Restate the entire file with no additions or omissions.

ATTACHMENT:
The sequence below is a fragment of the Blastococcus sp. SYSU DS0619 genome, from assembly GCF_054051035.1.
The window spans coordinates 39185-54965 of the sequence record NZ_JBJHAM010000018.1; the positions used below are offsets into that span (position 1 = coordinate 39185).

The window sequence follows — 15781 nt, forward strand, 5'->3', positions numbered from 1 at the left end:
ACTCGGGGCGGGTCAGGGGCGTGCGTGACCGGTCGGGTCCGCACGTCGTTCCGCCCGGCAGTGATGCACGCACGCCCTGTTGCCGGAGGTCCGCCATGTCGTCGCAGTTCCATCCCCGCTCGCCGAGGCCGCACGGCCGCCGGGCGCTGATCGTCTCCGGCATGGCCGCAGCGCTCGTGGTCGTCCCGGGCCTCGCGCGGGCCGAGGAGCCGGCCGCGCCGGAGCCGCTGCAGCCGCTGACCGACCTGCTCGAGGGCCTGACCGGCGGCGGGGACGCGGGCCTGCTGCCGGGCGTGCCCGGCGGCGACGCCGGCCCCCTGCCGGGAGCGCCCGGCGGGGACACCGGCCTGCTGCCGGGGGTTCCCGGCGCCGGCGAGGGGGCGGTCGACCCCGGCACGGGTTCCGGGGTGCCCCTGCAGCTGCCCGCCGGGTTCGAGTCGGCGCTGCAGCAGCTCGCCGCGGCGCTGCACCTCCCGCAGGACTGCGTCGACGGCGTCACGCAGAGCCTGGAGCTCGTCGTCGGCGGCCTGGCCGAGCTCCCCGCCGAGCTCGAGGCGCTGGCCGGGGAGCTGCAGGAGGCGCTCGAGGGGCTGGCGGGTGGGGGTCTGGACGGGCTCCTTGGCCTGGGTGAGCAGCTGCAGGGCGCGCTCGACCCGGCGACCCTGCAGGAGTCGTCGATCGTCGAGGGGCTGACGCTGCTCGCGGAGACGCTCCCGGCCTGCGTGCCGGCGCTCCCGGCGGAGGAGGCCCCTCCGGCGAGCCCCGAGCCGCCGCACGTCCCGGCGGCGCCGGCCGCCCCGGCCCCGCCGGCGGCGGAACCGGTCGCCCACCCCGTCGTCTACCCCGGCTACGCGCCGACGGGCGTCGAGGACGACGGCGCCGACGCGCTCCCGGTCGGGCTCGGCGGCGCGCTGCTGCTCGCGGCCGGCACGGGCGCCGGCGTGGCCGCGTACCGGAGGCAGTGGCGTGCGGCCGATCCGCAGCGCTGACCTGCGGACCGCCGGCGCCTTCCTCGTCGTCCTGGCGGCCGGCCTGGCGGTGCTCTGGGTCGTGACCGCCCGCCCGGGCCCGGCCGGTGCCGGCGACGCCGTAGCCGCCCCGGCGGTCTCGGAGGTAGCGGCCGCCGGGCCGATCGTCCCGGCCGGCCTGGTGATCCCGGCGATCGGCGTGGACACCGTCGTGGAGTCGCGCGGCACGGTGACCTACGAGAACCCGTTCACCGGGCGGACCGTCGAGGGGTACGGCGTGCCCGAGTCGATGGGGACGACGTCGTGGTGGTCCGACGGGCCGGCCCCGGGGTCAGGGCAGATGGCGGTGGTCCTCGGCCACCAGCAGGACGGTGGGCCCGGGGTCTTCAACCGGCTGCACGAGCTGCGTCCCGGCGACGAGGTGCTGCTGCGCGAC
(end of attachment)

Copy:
The sequence below is a fragment of the Blastococcus sp. SYSU DS0619 genome, from assembly GCF_054051035.1.
The window spans coordinates 39185-54965 of the sequence record NZ_JBJHAM010000018.1; the positions used below are offsets into that span (position 1 = coordinate 39185).

The window sequence follows — 15781 nt, forward strand, 5'->3', positions numbered from 1 at the left end:
ACTCGGGGCGGGTCAGGGGCGTGCGTGACCGGTCGGGTCCGCACGTCGTTCCGCCCGGCAGTGATGCACGCACGCCCTGTTGCCGGAGGTCCGCCATGTCGTCGCAGTTCCATCCCCGCTCGCCGAGGCCGCACGGCCGCCGGGCGCTGATCGTCTCCGGCATGGCCGCAGCGCTCGTGGTCGTCCCGGGCCTCGCGCGGGCCGAGGAGCCGGCCGCGCCGGAGCCGCTGCAGCCGCTGACCGACCTGCTCGAGGGCCTGACCGGCGGCGGGGACGCGGGCCTGCTGCCGGGCGTGCCCGGCGGCGACGCCGGCCCCCTGCCGGGAGCGCCCGGCGGGGACACCGGCCTGCTGCCGGGGGTTCCCGGCGCCGGCGAGGGGGCGGTCGACCCCGGCACGGGTTCCGGGGTGCCCCTGCAGCTGCCCGCCGGGTTCGAGTCGGCGCTGCAGCAGCTCGCCGCGGCGCTGCACCTCCCGCAGGACTGCGTCGACGGCGTCACGCAGAGCCTGGAGCTCGTCGTCGGCGGCCTGGCCGAGCTCCCCGCCGAGCTCGAGGCGCTGGCCGGGGAGCTGCAGGAGGCGCTCGAGGGGCTGGCGGGTGGGGGTCTGGACGGGCTCCTTGGCCTGGGTGAGCAGCTGCAGGGCGCGCTCGACCCGGCGACCCTGCAGGAGTCGTCGATCGTCGAGGGGCTGACGCTGCTCGCGGAGACGCTCCCGGCCTGCGTGCCGGCGCTCCCGGCGGAGGAGGCCCCTCCGGCGAGCCCCGAGCCGCCGCACGTCCCGGCGGCGCCGGCCGCCCCGGCCCCGCCGGCGGCGGAACCGGTCGCCCACCCCGTCGTCTACCCCGGCTACGCGCCGACGGGCGTCGAGGACGACGGCGCCGACGCGCTCCCGGTCGGGCTCGGCGGCGCGCTGCTGCTCGCGGCCGGCACGGGCGCCGGCGTGGCCGCGTACCGGAGGCAGTGGCGTGCGGCCGATCCGCAGCGCTGACCTGCGGACCGCCGGCGCCTTCCTCGTCGTCCTGGCGGCCGGCCTGGCGGTGCTCTGGGTCGTGACCGCCCGCCCGGGCCCGGCCGGTGCCGGCGACGCCGTAGCCGCCCCGGCGGTCTCGGAGGTAGCGGCCGCCGGGCCGATCGTCCCGGCCGGCCTGGTGATCCCGGCGATCGGCGTGGACACCGTCGTGGAGTCGCGCGGCACGGTGACCTACGAGAACCCGTTCACCGGGCGGACCGTCGAGGGGTACGGCGTGCCCGAGTCGATGGGGACGACGTCGTGGTGGTCCGACGGGCCGGCCCCGGGGTCAGGGCAGATGGCGGTGGTCCTCGGCCACCAGCAGGACGGTGGGCCCGGGGTCTTCAACCGGCTGCACGAGCTGCGTCCCGGCGACGAGGTGCTGCTGCGCGAC